Okavango - Moremi
Much of what is covered in this section, and especially concerning Flora and fauna and When to visit, is applicable to the Okavango as a whole – hence I've covered this information here in detail, and made reference to it elsewhere where appropriate.
Remember that Moremi and its surrounding reserves are only separated by lines on a map; their ecosystems blend together seamlessly. Birds and animals move without hindrance across almost the whole of the Okavango, Linyanti and Chobe regions. The enormous size of this, together with the diversity of ecosystems that it contains, are two of the main reasons why the wildlife of northern Botswana is so spectacular.
In his Travels and Researches in South Africa
David Livingstone recounts what he was told by the local people near Lake Ngami in 1849 about the origin of a river there:While ascending in this way the beautifully-wooded river, we came to a large stream flowing into it. This was the Tamunak'le. I enquired whence it came. 'Oh, from a country full of rivers – so many no one can tell their number – and full of large trees.'
However, within a hundred years of Europeans finding this 'country full of rivers', its environment and wildlife were under threat. In an exceedingly far-sighted move, the BaTawana people proclaimed Moremi as a game reserve in 1962, in order to combat the rapid depletion of the area's game and the problems of cattle encroachment.
Initially Moremi consisted mainly of the Mopane Tongue area, then in the 1970s the royal hunting grounds of Chief Moremi, known as Chief's Island, was added. Since then, in 1992, the reserve has been augmented by the addition of a strip of land to the northwest corner of the reserve, between the Jao and Nqoga rivers. This was done to make sure that it represented all the major Okavango habitats, including the northern Delta's papyrus swamps and permanent wetlands which had not previously been covered by it.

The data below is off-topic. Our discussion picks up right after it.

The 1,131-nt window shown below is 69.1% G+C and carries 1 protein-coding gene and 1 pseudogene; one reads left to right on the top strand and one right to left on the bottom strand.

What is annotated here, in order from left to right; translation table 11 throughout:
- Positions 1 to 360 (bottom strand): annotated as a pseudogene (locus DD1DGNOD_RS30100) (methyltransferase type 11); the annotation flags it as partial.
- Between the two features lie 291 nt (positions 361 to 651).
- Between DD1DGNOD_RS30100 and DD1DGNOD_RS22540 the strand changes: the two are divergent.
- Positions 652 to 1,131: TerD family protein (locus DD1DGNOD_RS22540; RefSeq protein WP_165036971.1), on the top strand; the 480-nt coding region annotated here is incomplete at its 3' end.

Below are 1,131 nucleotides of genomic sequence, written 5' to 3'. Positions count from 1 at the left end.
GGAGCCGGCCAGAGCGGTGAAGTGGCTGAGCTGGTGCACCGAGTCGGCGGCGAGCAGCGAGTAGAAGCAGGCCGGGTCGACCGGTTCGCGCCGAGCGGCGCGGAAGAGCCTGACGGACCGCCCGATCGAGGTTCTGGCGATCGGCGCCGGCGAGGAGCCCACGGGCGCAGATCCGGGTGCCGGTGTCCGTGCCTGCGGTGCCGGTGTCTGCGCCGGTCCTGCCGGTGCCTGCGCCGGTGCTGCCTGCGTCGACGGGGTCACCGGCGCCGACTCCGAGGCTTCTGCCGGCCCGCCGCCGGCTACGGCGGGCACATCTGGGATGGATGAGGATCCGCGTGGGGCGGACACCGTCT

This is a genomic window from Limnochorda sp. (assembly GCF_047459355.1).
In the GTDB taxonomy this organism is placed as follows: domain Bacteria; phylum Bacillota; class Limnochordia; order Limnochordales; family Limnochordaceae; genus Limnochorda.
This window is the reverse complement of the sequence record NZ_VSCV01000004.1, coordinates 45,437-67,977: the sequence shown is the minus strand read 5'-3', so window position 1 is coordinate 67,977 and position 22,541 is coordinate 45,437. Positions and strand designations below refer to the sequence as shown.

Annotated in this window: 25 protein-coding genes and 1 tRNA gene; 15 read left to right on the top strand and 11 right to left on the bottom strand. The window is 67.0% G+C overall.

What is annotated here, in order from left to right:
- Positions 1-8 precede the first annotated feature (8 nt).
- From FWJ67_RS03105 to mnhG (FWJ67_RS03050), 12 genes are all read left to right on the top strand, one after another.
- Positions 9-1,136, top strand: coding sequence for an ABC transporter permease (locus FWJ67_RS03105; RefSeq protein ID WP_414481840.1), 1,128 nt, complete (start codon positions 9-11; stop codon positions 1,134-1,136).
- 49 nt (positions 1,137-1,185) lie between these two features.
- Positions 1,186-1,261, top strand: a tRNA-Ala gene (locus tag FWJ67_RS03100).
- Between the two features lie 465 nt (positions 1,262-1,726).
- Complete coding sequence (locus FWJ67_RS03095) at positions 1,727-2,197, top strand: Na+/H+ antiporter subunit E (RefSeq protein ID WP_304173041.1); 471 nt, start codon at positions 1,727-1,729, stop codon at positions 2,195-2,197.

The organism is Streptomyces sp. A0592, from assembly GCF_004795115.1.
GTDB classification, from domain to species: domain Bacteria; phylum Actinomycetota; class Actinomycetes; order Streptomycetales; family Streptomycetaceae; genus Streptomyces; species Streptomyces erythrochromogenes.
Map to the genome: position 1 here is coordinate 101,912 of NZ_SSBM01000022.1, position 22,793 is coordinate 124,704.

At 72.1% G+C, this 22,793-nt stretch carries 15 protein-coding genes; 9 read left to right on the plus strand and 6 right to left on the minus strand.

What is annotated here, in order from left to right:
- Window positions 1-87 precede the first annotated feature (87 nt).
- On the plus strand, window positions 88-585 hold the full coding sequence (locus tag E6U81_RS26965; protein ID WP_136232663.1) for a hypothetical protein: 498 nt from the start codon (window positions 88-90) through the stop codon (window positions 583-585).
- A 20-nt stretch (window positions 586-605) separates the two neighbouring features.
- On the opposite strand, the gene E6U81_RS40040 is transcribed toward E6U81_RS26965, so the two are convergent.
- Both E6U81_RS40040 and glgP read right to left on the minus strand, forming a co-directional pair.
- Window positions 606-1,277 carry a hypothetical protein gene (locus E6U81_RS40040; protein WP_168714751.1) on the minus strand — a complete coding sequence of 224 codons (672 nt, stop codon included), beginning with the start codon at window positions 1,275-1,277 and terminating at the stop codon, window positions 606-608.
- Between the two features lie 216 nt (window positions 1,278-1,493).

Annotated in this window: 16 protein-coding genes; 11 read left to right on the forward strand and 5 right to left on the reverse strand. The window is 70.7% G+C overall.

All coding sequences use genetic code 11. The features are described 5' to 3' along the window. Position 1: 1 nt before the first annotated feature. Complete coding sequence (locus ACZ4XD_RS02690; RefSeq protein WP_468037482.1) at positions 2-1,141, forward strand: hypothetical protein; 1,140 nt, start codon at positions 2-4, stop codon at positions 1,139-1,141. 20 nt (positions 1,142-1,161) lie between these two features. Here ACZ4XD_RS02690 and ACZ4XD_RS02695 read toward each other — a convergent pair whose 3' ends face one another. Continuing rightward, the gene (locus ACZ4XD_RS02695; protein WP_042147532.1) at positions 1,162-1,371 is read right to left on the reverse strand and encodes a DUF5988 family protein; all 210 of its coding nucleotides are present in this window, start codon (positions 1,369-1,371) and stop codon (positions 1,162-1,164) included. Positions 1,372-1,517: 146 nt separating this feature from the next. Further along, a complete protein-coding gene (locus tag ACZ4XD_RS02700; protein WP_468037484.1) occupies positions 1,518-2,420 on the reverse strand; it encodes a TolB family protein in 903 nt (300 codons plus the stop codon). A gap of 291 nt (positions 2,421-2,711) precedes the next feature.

As an aside, it's often cited that this was the first reserve in Africa that was created by native Africans. This is true and recognises that the native inhabitants were the prime movers here, rather than the colonial authorities. However, beware of ignoring the fact that Africa's original inhabitants seemed to coexist with the wildlife all over the continent without needing any 'reserves' until Europeans started arriving.
Moremi Game Reserve protects the central and eastern areas of the Okavango Delta. It forms a protected nucleus for the many wildlife reserves/concessions in the region. Physically Moremi is very flat, encompassing extensive floodplains, some seasonal, others permanent, numerous waterways and two main landmasses: the Mopane Tongue and Chief's Island.
Its area is defined in some places by rivers, although their names and actual courses are anything but easy to follow on the ground. Its northern boundary roughly follows the Nqoga-Khwai river system, whilst its southern boundary is defined in sequence by the Jao, Boro and Gomoti Rivers.
It's worth noting that since the middle of the last century it seems that the western side of the Delta (specifically the Thaoge River system) has gradually been drying up. As this has happened, an increasing amount of water is entering the Moanachira/Khwai River system, on the eastern side of Chief's Island – helping to raise water levels around the Khwai River area, and increase the incidence of flooding on the roads there.